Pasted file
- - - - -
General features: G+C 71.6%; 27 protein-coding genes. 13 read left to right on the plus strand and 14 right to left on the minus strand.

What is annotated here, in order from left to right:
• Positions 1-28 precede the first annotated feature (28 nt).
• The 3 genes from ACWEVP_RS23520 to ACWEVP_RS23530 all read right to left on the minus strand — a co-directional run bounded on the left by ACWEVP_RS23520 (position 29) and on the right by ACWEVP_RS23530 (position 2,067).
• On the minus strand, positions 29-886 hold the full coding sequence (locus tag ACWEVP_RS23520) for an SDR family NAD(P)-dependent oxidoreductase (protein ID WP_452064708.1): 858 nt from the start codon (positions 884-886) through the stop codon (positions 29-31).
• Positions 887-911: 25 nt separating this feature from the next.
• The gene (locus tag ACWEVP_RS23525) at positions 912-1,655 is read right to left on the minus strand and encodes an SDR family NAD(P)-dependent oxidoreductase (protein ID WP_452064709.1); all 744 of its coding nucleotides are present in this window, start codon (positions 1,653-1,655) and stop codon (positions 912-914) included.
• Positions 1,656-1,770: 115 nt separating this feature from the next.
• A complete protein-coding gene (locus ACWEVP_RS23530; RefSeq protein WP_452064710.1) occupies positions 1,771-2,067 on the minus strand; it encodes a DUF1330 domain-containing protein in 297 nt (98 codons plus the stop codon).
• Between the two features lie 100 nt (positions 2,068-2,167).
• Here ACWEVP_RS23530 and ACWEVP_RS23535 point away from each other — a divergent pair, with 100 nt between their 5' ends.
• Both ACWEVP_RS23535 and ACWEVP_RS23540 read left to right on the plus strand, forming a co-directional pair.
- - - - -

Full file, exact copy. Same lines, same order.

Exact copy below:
General features: G+C 71.6%; 27 protein-coding genes. 13 read left to right on the plus strand and 14 right to left on the minus strand.

What is annotated here, in order from left to right:
• Positions 1-28 precede the first annotated feature (28 nt).
• The 3 genes from ACWEVP_RS23520 to ACWEVP_RS23530 all read right to left on the minus strand — a co-directional run bounded on the left by ACWEVP_RS23520 (position 29) and on the right by ACWEVP_RS23530 (position 2,067).
• On the minus strand, positions 29-886 hold the full coding sequence (locus tag ACWEVP_RS23520) for an SDR family NAD(P)-dependent oxidoreductase (protein ID WP_452064708.1): 858 nt from the start codon (positions 884-886) through the stop codon (positions 29-31).
• Positions 887-911: 25 nt separating this feature from the next.
• The gene (locus tag ACWEVP_RS23525) at positions 912-1,655 is read right to left on the minus strand and encodes an SDR family NAD(P)-dependent oxidoreductase (protein ID WP_452064709.1); all 744 of its coding nucleotides are present in this window, start codon (positions 1,653-1,655) and stop codon (positions 912-914) included.
• Positions 1,656-1,770: 115 nt separating this feature from the next.
• A complete protein-coding gene (locus ACWEVP_RS23530; RefSeq protein WP_452064710.1) occupies positions 1,771-2,067 on the minus strand; it encodes a DUF1330 domain-containing protein in 297 nt (98 codons plus the stop codon).
• Between the two features lie 100 nt (positions 2,068-2,167).
• Here ACWEVP_RS23530 and ACWEVP_RS23535 point away from each other — a divergent pair, with 100 nt between their 5' ends.
• Both ACWEVP_RS23535 and ACWEVP_RS23540 read left to right on the plus strand, forming a co-directional pair.